Sherman's Food Adventures: Nagano (Newport Village)

Nagano (Newport Village)

It's truly a wonderful day. The birds are singing. The sun is shining (well, the day before at least). And Rich Guy is arriving into YVR! Yes, that only means one thing - more eats! Gone for what has seem like an eternity, I had lost one of my "go-to" dining companions. Anxiously, I awaited his return. Naturally, I offered to pick him up from the airport. Scheduled to arrive at 4:00pm, it looked good that we could catch some dinner in the land of eternal traffic. Unfortunately, his flight arrived early and that ultimately kiboshed our dinner plans in Richmond. No matter, we made it to my house first and I gathered up the entire family to go out to eat. Besides, Rich Guy was treating! LOL. Since we had to give him a lift home to Coquitlam, we decided to eat in Port Moody.

Trying to stay away from heavy eats after sitting on a plane for 15+ hours, we settled on Japanese. Located in Newport Village, Nagano has a reputation for good eats; yet at relatively high prices. Once again, Rich Guy was treating, so that was perfect! LOL... One look at the menu and indeed the prices are a bit scary... $9.00 for an udon... That kinda says it all. But then again, we have an open mind and prefer to let the food do the talking. After we put in our order, we were given free head. Er, no wonder the everything is so expensive! ROFL! Okay, what I mean is we got a complimentary BBQ Salmon Head. Hey, not much to complain about since it was free. Mind you, it was pretty good too. The attached meat was moist and the rest of the parts were what you expect from a fish head. Fate would have it, the Ebi Mayo arrived after the head. Doused with an obscene amount of mayo, this was almost ironic after the head... Whatever the case, this has been one of the better versions outside of an Izakaya. The shrimp had the requisite snap texture while the light tempura was crisp. Despite the appearance of too much mayo, it was the right amount.

Next up was the Salmon Sashimi and it was good. As you can see, it sure looked fresh. Nice colour and texture. We could actually taste a difference. The flesh was quite sweet. We decided to try 2 of their specialty rolls starting with the Moody Fever. Now if someone wasn't familiar with the fact they were in Port Moody, the name of this roll could elicit some strange thoughts. This could be one "emo" roll... So the actual roll was comprised of a prawn tempura roll with tobiko, tuna and avocado topped with smoked salmon and seared tuna. Despite its modest size, the roll was substantial. If you look closely, what amounts to an entire order of tuna tataki rests on top of the roll. I took a sample of the sushi rice and it was more than acceptable. Slightly on the drier side, it was chewy and had some flavour.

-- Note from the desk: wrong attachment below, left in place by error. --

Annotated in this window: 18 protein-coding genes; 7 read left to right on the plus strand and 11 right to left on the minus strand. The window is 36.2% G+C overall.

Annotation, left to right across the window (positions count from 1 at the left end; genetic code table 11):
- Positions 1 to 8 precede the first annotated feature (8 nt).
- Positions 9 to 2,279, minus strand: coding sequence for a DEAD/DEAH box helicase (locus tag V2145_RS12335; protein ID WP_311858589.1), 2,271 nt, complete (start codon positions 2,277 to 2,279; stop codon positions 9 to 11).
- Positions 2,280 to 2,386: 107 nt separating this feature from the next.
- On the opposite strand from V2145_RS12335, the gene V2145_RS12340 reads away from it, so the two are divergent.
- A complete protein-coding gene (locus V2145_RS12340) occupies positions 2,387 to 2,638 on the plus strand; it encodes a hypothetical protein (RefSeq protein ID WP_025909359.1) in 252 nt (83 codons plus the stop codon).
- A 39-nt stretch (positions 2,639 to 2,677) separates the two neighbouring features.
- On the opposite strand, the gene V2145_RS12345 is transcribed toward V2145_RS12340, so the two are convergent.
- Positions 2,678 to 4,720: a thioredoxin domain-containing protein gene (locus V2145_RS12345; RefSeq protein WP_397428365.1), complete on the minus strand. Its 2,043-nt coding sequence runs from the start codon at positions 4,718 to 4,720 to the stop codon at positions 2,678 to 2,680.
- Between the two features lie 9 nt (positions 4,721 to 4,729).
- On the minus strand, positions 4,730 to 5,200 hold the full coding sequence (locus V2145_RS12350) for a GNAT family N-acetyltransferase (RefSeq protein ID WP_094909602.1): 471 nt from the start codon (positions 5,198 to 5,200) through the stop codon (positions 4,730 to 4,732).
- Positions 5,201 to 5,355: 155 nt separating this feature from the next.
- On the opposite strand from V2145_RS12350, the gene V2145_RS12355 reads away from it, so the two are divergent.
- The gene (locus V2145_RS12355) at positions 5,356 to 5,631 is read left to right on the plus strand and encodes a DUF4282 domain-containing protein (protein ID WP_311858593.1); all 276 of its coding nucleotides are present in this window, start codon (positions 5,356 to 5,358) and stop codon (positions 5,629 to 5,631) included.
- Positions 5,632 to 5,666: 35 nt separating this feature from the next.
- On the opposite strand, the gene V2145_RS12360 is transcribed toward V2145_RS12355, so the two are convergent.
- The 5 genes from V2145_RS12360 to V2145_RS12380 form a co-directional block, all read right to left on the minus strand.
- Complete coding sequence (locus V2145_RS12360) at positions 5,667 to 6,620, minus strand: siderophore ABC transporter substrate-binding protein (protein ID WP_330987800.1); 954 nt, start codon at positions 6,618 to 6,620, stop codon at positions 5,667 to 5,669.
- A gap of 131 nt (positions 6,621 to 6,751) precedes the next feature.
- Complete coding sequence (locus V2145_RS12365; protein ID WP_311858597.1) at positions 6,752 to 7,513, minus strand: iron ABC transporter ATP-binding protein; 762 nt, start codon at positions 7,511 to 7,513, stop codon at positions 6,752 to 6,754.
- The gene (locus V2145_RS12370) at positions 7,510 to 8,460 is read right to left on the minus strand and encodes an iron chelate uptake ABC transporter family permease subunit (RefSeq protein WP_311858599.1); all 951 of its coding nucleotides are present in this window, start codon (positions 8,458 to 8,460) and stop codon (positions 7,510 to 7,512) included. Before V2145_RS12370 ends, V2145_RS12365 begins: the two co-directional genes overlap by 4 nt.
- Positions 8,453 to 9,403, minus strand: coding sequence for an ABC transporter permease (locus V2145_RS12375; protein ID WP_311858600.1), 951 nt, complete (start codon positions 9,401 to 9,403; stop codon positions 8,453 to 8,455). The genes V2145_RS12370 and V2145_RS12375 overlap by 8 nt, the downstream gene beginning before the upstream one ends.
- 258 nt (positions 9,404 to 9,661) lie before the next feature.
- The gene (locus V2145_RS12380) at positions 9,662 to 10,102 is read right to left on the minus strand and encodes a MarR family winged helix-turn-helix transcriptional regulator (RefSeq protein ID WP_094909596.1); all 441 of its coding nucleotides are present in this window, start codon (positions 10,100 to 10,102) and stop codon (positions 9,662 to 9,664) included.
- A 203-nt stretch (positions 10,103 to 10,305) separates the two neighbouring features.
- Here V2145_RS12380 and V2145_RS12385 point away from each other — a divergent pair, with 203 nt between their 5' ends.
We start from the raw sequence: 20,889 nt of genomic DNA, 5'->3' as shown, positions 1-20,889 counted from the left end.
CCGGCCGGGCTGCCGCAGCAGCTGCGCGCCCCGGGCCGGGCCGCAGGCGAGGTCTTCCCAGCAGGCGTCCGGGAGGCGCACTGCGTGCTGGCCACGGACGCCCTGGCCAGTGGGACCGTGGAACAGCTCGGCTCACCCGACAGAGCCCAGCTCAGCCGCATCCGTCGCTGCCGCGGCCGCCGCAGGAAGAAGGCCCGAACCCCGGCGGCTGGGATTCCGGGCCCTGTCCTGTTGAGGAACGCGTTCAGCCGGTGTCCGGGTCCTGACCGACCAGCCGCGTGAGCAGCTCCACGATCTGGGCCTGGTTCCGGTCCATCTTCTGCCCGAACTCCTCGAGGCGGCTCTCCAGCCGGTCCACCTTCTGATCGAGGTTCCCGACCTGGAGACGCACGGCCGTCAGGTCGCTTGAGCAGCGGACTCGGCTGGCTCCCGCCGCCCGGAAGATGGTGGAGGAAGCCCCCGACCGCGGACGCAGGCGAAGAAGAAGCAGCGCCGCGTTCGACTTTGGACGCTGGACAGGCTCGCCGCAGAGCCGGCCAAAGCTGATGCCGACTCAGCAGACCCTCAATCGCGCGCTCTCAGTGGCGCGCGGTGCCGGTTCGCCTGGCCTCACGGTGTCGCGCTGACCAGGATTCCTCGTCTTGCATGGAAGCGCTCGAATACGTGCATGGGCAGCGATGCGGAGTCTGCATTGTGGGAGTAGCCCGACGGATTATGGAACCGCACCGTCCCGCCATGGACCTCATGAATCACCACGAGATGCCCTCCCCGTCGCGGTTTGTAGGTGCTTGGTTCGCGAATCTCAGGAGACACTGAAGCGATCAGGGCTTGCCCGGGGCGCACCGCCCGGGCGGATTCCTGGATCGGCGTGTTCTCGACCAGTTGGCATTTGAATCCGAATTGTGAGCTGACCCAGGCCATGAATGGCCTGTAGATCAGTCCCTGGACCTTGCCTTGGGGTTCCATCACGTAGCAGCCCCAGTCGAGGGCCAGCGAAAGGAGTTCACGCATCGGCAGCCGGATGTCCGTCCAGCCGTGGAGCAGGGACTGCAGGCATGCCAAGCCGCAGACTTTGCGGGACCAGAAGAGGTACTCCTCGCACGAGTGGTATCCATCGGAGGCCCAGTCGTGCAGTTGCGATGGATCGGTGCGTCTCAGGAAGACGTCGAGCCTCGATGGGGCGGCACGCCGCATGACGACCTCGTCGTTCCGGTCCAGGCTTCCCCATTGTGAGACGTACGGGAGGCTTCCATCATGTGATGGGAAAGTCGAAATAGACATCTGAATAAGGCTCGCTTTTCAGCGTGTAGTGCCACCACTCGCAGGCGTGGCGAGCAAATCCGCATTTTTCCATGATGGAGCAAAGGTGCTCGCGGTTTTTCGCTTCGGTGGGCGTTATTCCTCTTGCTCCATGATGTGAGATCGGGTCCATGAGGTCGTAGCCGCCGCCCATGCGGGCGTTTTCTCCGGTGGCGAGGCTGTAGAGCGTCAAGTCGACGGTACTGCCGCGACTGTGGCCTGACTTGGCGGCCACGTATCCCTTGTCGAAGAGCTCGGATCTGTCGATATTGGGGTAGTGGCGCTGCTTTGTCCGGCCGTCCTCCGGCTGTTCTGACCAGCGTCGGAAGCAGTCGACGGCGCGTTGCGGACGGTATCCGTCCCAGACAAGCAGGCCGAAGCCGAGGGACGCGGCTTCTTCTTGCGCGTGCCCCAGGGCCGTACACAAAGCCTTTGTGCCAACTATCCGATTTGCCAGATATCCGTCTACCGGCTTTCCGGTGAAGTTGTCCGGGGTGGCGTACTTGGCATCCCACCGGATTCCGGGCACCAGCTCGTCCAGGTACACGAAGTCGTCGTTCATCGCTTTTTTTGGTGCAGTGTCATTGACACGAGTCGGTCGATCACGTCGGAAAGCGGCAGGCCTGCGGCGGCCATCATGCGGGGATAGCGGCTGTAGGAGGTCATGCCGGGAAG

The next specialty roll was the Dancing Unagi. First we had a roll that had emotional issues, now the second one is a dancing eel. N
ot sure what they are smokin' here... But I can see why they call it as such. The large pieces of unagi almost appear to be "dancing" atop a real crab California roll. The whole thing is finished with radish sprouts and unagi sauce. Despite sounding good on paper, I'm not sure if it is necessary to have real crab in this roll, it gets completely lost. With that being said, the roll is a fantastic value since there was enough unagi to make several rolls over. If we thought this roll was big on the unagi, it didn't prepare us for the Deluxe Assorted Tempura. The darn thing was so large, I had a hard time figuring out how to take a picture of it. Look at it! It was a mound of prawn, fish, squid, yam, sweet potato and squash tempura. Although the batter was on the thicker side of the ledger, it was cooked all the way through and wasn't heavy.

Since the kiddies were with us, here is the requisite Chicken Udon. Although the udon was good in its own ways, I personally do not like it cluttered with so much stuff. Look at it, you can barely make out the udon from the myriad of veggies. Then again, I can't knock it too much since the noodles were still chewy and the soup was quite tasty, albeit not tasting like most other udon I've had. For our last dish, we ended up
getting the Chicken Yakisoba as a "filler" of sorts. Little did we know that their portions are quite large. We actually didn't end up eating this dish at all since we were quite full. Of course I had to take a sample still! From what I tried, it was quite good. The noodles were chewy and it was delicious. A nice balance of savoury and sweet. Lots of chicken and other goodies mixed in with the noodles too. Rich Guy had it for lunch the next day and remarked how good it was.

You know what? I have been somewhat avoiding Nagano for awhile because I have seen the
prices. Compared to many of the nearby Japanese restaurants, Nagano can be deemed expensive. However, after this visit, the portion-to-price ratio appears to be quite fair. In that respect, it offsets the prices. We thought most of the food was fresh and well-made. Compared to nearby Sango, Nagano provides a better bang-for-the-buck at roughly the same prices. Furthermore, Nagano has the slight edge in terms of service as well. A solid experience all-around.

The Good:
- Good portions
- Friendly service
- Solid food

The Bad:
- Can be deemed expensive

Nagano on Urbanspoon


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